The Common Fig, Ficus carica, Fruit, Flower or Carnivore?

The Common Fig, Ficus carica, unwelcome bounty!

I originally started writing about the common fig, Ficus carica, because of my annual battle with it. Our neighbor’s fig tree leans over the fence onto our yard and rains its bounty of figs onto our vegetable garden every year.  Unfortunately, neither I nor my husband or daughter eat figs. I find them too sweet, preferring fruit with a more tangy taste. Every year I spend hours cleaning up semi-rotten figs after they have smashed their way through our tomato plants before embedding themselves, like small, sticky bombs, into the mulched paths. Then the clouds of fruit flies follow. It is not one of my favorite gardening moments in the year.

Coming to terms with the common fig.

Even though I don’t like to eat figs I do feel guilty that I am allowing this food source to go to waste. I ask friends and neighbors to come and pick but to date no one has taken me up on the offer. In an effort to come to terms with this dilemma I started researching the common fig. Maybe knowing more about the plant would help me change my attitude and even motivate me to eat some of them or make more of an effort to pass them on to others at least.

I have illustrated the common fig several times for the Digging In gardening column of the Washington Post. Both times I used my neighbor’s tree for reference. I love drawing botanical illustrations, regardless of the subject, especially when I can use a live specimen, and there is no shortage of live specimens of fig in my garden!! I feel I owe this tree something seeing as it has helped me out in the past.

The common fig, a fascinating story.

Once again I start researching a plant and find myself drawn into a long and intriguing story that brings me all the way back to Neolithic times and the first farmers. By coincidence I am reading a book at the moment that has spurred on my research- The Fruit Hunters, A Story of  Nature, Adventure, Commerce and Obsession. This book by Adam Leith Gollner is a great read and even if you have only the slimmest interest in plants you will find it full of great stories to edify and entertain.

Too good a story for just one blog entry.

The story of the common fig, Ficus carica, is a complex and multi-faceted one that merits a book or indeed a series of books. There are two aspects of the fig’s story that have delighted me and sent my imagination into over-drive.

1. The reproductive cycle of the fig and its pollination strategies.

2. The first farmers (Neolithic) who domesticated the fig.

For this reason I’m writing two blogs on the subject starting with the reproductive cycle of the fig and its pollination story.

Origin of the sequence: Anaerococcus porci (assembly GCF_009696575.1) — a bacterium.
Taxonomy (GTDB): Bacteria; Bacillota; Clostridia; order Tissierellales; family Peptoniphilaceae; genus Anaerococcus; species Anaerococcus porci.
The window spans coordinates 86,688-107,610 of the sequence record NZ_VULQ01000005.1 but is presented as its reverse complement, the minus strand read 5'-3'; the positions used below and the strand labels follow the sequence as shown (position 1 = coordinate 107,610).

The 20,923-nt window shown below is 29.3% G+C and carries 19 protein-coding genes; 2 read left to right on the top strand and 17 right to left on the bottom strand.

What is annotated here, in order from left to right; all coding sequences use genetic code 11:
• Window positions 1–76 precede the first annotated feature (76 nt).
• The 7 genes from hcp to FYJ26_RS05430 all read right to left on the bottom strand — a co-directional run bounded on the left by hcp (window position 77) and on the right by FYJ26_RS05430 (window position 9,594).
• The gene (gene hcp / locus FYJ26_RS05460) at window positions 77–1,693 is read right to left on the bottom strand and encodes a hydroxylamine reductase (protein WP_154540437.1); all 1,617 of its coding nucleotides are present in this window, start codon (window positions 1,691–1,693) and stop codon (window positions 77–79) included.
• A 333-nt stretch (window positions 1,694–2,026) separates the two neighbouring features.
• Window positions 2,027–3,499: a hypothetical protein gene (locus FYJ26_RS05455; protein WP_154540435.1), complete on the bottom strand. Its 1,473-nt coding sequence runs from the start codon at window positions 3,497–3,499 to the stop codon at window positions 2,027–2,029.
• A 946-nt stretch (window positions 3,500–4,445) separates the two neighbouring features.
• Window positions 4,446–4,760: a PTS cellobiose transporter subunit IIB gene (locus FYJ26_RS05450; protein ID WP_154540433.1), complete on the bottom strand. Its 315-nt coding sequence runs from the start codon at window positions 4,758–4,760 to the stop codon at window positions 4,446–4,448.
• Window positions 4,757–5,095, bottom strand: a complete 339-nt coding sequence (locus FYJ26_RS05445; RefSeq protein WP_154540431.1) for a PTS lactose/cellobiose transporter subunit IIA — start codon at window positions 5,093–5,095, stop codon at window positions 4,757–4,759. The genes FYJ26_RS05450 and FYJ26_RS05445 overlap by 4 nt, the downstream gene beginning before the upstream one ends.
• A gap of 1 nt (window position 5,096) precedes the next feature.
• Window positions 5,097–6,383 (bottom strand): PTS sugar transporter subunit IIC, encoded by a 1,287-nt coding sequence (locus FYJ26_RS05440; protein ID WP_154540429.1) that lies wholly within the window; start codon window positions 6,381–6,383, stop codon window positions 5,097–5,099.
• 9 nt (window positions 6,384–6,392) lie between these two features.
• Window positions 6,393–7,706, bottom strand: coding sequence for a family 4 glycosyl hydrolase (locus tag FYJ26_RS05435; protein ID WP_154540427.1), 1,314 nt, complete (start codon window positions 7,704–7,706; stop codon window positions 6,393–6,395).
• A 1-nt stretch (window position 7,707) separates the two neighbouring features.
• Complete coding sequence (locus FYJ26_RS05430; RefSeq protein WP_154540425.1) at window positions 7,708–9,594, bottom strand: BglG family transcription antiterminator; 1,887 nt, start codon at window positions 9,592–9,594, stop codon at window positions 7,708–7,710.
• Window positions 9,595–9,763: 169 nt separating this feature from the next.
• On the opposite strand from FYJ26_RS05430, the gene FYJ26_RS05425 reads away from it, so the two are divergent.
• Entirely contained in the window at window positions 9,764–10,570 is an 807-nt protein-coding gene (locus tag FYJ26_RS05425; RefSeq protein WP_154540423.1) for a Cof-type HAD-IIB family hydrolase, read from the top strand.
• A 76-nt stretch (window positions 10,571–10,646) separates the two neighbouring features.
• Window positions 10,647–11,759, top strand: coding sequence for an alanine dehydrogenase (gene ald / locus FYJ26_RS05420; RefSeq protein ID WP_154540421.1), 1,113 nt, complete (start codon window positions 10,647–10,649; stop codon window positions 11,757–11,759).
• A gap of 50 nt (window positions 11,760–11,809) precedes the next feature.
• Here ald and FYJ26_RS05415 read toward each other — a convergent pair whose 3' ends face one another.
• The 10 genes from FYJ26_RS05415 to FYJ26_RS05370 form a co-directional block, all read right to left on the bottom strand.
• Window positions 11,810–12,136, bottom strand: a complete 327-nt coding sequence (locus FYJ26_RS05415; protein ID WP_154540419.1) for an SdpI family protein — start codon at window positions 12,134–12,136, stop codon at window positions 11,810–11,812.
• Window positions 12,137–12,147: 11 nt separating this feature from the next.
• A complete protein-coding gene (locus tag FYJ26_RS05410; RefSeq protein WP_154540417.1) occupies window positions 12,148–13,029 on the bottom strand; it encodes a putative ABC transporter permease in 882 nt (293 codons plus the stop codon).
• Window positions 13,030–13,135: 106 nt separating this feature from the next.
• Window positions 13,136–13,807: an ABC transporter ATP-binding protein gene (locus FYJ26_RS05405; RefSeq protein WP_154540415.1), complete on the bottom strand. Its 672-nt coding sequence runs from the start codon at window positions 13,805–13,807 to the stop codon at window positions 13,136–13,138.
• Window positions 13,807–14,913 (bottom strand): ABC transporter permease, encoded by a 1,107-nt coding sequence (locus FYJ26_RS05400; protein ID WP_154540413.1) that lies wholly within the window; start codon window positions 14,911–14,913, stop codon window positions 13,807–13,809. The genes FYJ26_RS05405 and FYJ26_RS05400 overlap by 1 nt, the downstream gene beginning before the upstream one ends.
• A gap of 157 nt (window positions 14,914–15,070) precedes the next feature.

A fruit that is not a fruit!

I should write ‘false fruit’ or ‘multiple fruit’ when referring to the fig because what we eat is in fact the flower or inflorescence (an arrangement of multiple flowers.) The fig ‘fruit’ is a flower turned inside out: its juicy, red interior made up of lots of individual flowers and seeds growing together. The pollinator, a small female fig wasp that depends totally on the fig for its life cycle, must enter through a small opening in the fig, loosing her antennae and wings en route, to lay her eggs on the female fig flowers.

Fig tree pollination-well, sometimes?

Before all you fig lovers start spitting out your figs let me reassure you. Figs have several ways of producing fruits and most of the varieties in our gardens (Adriatic, Black Mission, Brown Turkey, Brunswick, and Celeste) are self-fertilized i.e. parthenocarpically. This means that they do not need pollination to produce their fruit.

Carnivorous figs?

The fig varieties that are pollinated by female wasps (e.g. Calimyrna, Marabout, and Zidi) consume the wasp after she has done her job laying her eggs and pollinating the flowers (Does this make the fig a carnivore?) When these eggs mature into female and male wasps the males (who are wingless) mate with the females and chew a tunnel through the fruit creating an opening through which the female wasps can escape. This suggests to me that the wasps may have left the fruit to find new fruits to pollinate before the fig is eaten but one account I read said that we eat the wasp’s eggs with the fruit- extra protein for us all?

Great nutrition- keep eating your figs.

I hope my account of the coevolution of the fig and fig wasp and their symbiotic relationship doesn’t put all you fig lovers off your figs, but rather fills you with the wonder and awe that nature continues to inspire in me? Who needs science fiction when we have nature all around us. I do eat dried figs and now that I’ve learned what a nutritious food it is, I plan to eat more. According to Wikipedia, figs are one of the highest plant sources of calcium and fiber and USDA research on the Mission variety found that dried figs are richest in fiber, copper, manganese, magnesium, potassium, calcium and vitamin K, relative to human needs. They also contain many antioxidants.  So keep eating your figs and maybe I’ll figure out a way to dry some of my neighbor’s next year.

Aislinn Adams

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